It is at this point that the phrase “due process” usually enters the discussion. “Where was the due process?” admirers complain. Others warn against a “rush to judgment” and a “guilt assigned without proof.” I have news: They got more due process than the vast majority of people who lose their jobs. In the cases of Lopate and Schwartz, both of whom were admittedly hustled out of the office in a needlessly dramatic way, there were warnings and lawyers and investigations, all detailed in an article on the WNYC website. Keillor’s case was murkier: For nearly two months, the only version of the story we’d heard was Keillor’s, in which he claimed that the offending incident involved patting a woman’s back—“I meant to pat her back after she told me about her unhappiness and her shirt was open and my hand went up it about six inches,” he said. Meanwhile, Minnesota Public Radio was acknowledging only allegations of “inappropriate behavior” and “a formal complaint.” But as this column went to press, MPR president Jon McTaggart acknowledged in a letter to listeners that there had been two formal complaints, one made by a woman who alleged unwanted sexual touching and sexual messages directed at her, and another made by someone who claimed to know about the behavior. What had seemed like overkill now sounds more justified. Perhaps it was overkill that MPR has removed the archives of A Prairie Home Companion from its website, like Stalin having his enemies erased from group photos. But was Keillor “convicted without a trial,” as one fan wrote to the station? The workplace is not a courtroom. Unless you’re a tenured professor, belong to a strong union, or live in Montana, which has outlawed at-will employment, you work at your employer’s pleasure. You can be fired, or your contract not renewed, for pretty much any reason at all. Women are let go for ambiguous reasons, too. Moira Donegan, creator of the “Shitty Media Men” list, no longer works at the New Republic, for reasons that neither that outlet nor Donegan has made clear. MSNBC parted ways with two of its most visible women-of-color hosts, Melissa Harris-Perry and Tamron Hall, and more recently ended my Nation colleague Joan Walsh’s contract.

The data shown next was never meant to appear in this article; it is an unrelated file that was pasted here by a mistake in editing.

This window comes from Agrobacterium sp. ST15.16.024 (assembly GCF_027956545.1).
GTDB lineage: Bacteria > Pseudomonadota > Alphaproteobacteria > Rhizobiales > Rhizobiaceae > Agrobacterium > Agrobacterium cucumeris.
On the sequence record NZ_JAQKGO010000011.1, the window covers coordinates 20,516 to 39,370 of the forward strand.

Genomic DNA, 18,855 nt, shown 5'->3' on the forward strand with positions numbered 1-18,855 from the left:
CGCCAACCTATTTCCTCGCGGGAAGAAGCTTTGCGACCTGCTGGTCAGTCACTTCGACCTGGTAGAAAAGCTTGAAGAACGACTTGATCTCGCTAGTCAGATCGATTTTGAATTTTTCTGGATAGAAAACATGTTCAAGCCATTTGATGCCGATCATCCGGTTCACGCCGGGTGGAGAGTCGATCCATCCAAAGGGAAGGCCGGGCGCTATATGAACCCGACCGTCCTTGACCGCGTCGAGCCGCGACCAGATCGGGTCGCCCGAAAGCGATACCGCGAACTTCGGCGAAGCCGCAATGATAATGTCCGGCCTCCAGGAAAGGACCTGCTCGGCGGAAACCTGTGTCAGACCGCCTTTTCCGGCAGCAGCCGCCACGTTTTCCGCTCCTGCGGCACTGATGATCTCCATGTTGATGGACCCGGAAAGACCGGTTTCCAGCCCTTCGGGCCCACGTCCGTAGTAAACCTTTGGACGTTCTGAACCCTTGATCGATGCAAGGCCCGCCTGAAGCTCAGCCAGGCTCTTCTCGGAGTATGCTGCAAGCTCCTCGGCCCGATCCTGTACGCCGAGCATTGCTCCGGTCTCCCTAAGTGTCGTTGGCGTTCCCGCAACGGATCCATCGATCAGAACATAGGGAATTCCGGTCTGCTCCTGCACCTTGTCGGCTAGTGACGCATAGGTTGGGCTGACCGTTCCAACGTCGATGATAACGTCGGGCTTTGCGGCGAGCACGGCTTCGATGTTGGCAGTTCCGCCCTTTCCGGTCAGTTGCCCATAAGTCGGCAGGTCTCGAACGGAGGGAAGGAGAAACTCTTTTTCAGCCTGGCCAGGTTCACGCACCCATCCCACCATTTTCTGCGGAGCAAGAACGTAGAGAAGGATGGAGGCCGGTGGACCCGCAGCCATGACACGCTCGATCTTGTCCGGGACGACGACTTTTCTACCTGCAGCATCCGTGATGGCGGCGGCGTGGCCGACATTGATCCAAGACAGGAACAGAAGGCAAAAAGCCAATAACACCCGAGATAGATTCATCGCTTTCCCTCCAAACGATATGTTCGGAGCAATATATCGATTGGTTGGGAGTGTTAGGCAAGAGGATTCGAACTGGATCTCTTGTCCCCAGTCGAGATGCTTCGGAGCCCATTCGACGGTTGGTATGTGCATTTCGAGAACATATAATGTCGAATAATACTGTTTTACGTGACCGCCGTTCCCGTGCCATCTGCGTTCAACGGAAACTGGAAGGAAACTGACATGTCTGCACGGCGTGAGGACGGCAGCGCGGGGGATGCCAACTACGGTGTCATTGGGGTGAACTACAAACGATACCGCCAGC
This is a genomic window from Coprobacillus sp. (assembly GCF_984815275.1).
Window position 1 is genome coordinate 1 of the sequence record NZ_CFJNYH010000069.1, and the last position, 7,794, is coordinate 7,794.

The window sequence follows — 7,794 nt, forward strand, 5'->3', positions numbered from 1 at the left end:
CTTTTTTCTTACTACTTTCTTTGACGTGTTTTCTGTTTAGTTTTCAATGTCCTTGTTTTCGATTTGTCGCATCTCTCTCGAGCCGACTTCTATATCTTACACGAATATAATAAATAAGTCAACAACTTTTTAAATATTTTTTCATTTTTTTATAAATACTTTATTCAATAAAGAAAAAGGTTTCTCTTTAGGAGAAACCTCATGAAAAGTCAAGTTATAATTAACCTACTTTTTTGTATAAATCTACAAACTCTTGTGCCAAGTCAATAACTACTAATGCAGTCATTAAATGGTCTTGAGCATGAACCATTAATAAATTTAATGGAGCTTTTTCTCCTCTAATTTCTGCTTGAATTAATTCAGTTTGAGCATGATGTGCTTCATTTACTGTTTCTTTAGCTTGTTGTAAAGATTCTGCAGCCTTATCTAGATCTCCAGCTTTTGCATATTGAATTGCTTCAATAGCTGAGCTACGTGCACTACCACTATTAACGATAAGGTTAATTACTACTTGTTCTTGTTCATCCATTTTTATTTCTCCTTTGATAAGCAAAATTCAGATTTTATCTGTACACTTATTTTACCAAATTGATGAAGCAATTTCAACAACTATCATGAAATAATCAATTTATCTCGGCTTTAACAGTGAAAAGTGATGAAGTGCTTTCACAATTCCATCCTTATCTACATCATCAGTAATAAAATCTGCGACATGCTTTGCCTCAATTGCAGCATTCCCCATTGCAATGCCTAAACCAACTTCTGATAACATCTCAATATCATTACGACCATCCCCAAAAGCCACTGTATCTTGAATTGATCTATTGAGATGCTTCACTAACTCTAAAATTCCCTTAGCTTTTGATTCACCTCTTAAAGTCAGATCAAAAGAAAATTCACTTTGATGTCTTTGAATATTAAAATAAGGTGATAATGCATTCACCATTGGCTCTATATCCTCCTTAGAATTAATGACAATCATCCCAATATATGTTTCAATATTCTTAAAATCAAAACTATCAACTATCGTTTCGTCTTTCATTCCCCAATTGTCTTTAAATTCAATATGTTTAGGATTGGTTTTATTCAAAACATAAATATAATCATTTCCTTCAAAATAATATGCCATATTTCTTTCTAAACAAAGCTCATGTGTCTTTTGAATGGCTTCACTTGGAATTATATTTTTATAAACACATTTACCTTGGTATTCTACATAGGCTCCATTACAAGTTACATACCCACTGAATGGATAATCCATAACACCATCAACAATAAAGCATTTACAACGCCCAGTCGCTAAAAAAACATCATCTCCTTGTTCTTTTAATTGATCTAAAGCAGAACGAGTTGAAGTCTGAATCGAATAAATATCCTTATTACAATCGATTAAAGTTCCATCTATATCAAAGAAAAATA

It would be better if there were more transparency, which is why some sexual-harassment attorneys argue that we need to greatly restrict or even ban the use of nondisclosure agreements. These not only permit perpetrators to repeat their misdeeds in new jobs, like pedophile priests sent to a new parish, but they enjoin a secrecy that allows people to believe nothing important happened.
Sometimes that may be true. We’re in a time of changing norms and values—at least, I hope we are. Yesterday, men had “a freedom to bother,” as Catherine Deneuve put it. A boss could pester and embarrass the young women in the office, and that was just Bob being Bob. Today, that right is being challenged. That’s a good thing, even if some employers overreact. As the sociologist Tressie McMillan Cottom wrote on Twitter: “You will not concoct a norm that increases the freedom of women to work and live with less risk of sexual assault that does not tarnish some ‘good’ men.” That won’t make their admirers feel any better, but it’s nonetheless true. What can I tell you? Social change is hard.